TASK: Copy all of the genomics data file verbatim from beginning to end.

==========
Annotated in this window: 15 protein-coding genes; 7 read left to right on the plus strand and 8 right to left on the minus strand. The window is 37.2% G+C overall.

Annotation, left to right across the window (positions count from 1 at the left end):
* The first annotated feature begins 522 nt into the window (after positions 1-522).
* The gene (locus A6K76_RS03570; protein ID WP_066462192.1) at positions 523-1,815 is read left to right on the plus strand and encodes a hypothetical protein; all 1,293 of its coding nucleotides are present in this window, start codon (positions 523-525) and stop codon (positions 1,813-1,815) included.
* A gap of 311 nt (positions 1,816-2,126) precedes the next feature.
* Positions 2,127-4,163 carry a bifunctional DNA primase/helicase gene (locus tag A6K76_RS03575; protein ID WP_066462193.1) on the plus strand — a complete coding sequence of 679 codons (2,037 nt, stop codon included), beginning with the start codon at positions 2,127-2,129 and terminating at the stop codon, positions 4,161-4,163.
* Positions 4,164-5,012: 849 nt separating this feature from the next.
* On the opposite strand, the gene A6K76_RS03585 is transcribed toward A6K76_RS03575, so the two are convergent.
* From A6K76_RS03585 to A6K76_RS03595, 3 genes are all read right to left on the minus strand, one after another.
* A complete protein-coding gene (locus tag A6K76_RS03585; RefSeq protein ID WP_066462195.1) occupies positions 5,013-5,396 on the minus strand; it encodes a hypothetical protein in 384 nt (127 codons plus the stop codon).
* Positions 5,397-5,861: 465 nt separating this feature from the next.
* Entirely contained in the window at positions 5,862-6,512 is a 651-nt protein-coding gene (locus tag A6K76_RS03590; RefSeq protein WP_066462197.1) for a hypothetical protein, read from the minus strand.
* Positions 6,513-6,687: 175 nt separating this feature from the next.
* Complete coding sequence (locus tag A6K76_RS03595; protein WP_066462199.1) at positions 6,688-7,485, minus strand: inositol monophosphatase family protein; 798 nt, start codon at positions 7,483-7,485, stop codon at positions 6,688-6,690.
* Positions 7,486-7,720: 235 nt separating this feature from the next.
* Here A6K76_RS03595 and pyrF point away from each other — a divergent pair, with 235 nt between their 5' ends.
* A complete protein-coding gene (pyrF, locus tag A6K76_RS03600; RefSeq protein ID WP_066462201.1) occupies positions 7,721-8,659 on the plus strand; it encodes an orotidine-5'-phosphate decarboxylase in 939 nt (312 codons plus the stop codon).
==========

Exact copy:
Annotated in this window: 15 protein-coding genes; 7 read left to right on the plus strand and 8 right to left on the minus strand. The window is 37.2% G+C overall.

Annotation, left to right across the window (positions count from 1 at the left end):
* The first annotated feature begins 522 nt into the window (after positions 1-522).
* The gene (locus A6K76_RS03570; protein ID WP_066462192.1) at positions 523-1,815 is read left to right on the plus strand and encodes a hypothetical protein; all 1,293 of its coding nucleotides are present in this window, start codon (positions 523-525) and stop codon (positions 1,813-1,815) included.
* A gap of 311 nt (positions 1,816-2,126) precedes the next feature.
* Positions 2,127-4,163 carry a bifunctional DNA primase/helicase gene (locus tag A6K76_RS03575; protein ID WP_066462193.1) on the plus strand — a complete coding sequence of 679 codons (2,037 nt, stop codon included), beginning with the start codon at positions 2,127-2,129 and terminating at the stop codon, positions 4,161-4,163.
* Positions 4,164-5,012: 849 nt separating this feature from the next.
* On the opposite strand, the gene A6K76_RS03585 is transcribed toward A6K76_RS03575, so the two are convergent.
* From A6K76_RS03585 to A6K76_RS03595, 3 genes are all read right to left on the minus strand, one after another.
* A complete protein-coding gene (locus tag A6K76_RS03585; RefSeq protein ID WP_066462195.1) occupies positions 5,013-5,396 on the minus strand; it encodes a hypothetical protein in 384 nt (127 codons plus the stop codon).
* Positions 5,397-5,861: 465 nt separating this feature from the next.
* Entirely contained in the window at positions 5,862-6,512 is a 651-nt protein-coding gene (locus tag A6K76_RS03590; RefSeq protein WP_066462197.1) for a hypothetical protein, read from the minus strand.
* Positions 6,513-6,687: 175 nt separating this feature from the next.
* Complete coding sequence (locus tag A6K76_RS03595; protein WP_066462199.1) at positions 6,688-7,485, minus strand: inositol monophosphatase family protein; 798 nt, start codon at positions 7,483-7,485, stop codon at positions 6,688-6,690.
* Positions 7,486-7,720: 235 nt separating this feature from the next.
* Here A6K76_RS03595 and pyrF point away from each other — a divergent pair, with 235 nt between their 5' ends.
* A complete protein-coding gene (pyrF, locus tag A6K76_RS03600; RefSeq protein ID WP_066462201.1) occupies positions 7,721-8,659 on the plus strand; it encodes an orotidine-5'-phosphate decarboxylase in 939 nt (312 codons plus the stop codon).